In Windows you would type the string 'blog.txt' and then hit the F8 key to see the last command containing that text. In Linux you first type CTRL-r and then start typing the text you want to match. As you are typing Linux will show you the command it would match for the text you have typed. The Linux way is clearly better because you can see how much text you need to type to match the command you want or you might decide to match on a different part of the command if you see lots of commands in your history containing the word 'blog.txt'.
  3. History persisting between sessions:

    In Linux your command history is stored in a file, which means that when you start a new session it automatically know your command history from a previous session. In contrast, Windows stores the command history in volatile memory so each new session starts with a clear slate, In general the Linux approach is much more useful, but there can be problems when you have two command windows open at the same time - the command history is effectively a combination of the commands typed in both windows which can be confusing.

Wednesday, March 15, 2017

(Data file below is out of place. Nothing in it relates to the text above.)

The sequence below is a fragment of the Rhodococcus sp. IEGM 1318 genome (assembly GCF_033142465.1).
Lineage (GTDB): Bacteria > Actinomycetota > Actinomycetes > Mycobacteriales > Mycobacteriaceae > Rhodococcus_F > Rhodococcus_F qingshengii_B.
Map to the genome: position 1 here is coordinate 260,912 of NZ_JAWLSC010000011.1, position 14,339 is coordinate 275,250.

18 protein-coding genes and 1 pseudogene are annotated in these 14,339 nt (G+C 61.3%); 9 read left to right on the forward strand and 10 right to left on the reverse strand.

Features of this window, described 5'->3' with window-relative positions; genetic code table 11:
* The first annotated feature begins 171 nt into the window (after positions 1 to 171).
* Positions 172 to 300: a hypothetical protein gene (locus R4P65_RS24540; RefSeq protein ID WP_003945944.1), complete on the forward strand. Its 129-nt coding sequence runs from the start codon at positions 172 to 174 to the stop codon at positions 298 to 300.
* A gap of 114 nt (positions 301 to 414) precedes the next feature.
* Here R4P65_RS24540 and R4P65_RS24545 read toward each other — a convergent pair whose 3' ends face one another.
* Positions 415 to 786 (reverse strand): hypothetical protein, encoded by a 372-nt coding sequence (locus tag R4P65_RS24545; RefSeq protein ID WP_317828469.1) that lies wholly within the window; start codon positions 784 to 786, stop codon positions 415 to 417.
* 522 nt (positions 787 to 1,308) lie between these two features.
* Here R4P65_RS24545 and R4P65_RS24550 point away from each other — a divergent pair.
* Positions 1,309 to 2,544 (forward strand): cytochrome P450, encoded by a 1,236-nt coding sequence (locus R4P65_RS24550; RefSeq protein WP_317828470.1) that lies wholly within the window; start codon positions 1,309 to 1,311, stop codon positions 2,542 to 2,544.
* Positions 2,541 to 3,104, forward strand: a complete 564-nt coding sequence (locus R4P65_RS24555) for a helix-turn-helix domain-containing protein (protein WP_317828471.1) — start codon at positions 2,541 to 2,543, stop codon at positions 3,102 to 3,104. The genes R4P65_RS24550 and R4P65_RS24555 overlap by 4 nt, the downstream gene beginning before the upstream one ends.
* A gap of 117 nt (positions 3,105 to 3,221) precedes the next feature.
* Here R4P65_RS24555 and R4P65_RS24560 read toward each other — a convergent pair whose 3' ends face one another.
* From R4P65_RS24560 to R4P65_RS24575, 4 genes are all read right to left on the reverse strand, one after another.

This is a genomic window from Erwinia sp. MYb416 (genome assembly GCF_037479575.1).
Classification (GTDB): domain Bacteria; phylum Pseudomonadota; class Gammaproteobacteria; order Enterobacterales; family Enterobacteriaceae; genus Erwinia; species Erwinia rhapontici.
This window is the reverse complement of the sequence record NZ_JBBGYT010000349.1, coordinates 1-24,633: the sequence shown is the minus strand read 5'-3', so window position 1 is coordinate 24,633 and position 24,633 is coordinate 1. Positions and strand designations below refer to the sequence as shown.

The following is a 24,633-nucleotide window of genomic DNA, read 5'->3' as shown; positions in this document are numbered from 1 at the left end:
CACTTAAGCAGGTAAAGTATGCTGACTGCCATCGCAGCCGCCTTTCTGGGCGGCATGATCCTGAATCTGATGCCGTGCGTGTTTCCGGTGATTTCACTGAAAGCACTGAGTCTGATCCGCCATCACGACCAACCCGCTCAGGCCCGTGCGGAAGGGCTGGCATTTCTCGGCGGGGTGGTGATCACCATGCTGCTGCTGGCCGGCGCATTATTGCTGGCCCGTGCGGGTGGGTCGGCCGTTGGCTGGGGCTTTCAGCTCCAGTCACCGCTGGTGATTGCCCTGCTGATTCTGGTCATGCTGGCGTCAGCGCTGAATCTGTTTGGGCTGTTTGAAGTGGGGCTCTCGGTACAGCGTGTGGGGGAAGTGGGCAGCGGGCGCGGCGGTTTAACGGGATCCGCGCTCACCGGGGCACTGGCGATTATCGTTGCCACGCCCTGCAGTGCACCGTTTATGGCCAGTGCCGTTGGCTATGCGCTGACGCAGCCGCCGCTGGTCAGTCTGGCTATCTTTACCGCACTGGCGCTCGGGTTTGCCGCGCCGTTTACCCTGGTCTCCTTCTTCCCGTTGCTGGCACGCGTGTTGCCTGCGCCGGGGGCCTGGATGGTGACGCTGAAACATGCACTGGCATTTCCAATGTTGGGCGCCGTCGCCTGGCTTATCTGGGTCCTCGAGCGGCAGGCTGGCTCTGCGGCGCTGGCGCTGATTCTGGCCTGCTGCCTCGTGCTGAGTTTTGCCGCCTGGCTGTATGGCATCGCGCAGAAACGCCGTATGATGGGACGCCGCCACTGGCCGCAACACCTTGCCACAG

Personalised weather warnings

One of the benefits of having a personal weather station in your back garden is that you should know about local bad weather events quite quickly after they happen. However, the reality is that I don't constantly check the weather data published by my station, so I decided to implement a personal alert system driven off the data.

The obvious protocol for such an alert system is MQTT. However, the MQTT interface module  of the pywws software that I am using to manage my weather station doesn't seem to want to upload any data. After spending time debugging Python (confirming my dislike of the language), I gave up and decided to pursue an alternative strategy based upon the Twitter updates from the station. I implemented a NodeRed  flow on the IBM BlueMix service which monitored the twitter feed and took various actions depending upon what it saw.

The warning rules I decided to implement were:
  • The station is supposed to tweet a weather status every 10 minutes. If 15 minutes or more have passed since the last tweet something has malfunctioned, so the weather station twitter account (@llweather) sends a direct message to my personal account (@bodonovan).
  • When it starts to rain (an all too frequent event in Ireland), the weather station sends me an @reply message to advise me to bring in any washing hanging on the line.
  • The dashboard in my car warns of possible icy roads when the temperature drops below 3 degrees centigrade. Therefore I decided to get my weather station to also send me an @reply message when this happens (luckily this alert gets triggered less frequently in Ireland, but if I moved to Alaska I would need to tweak the threshold).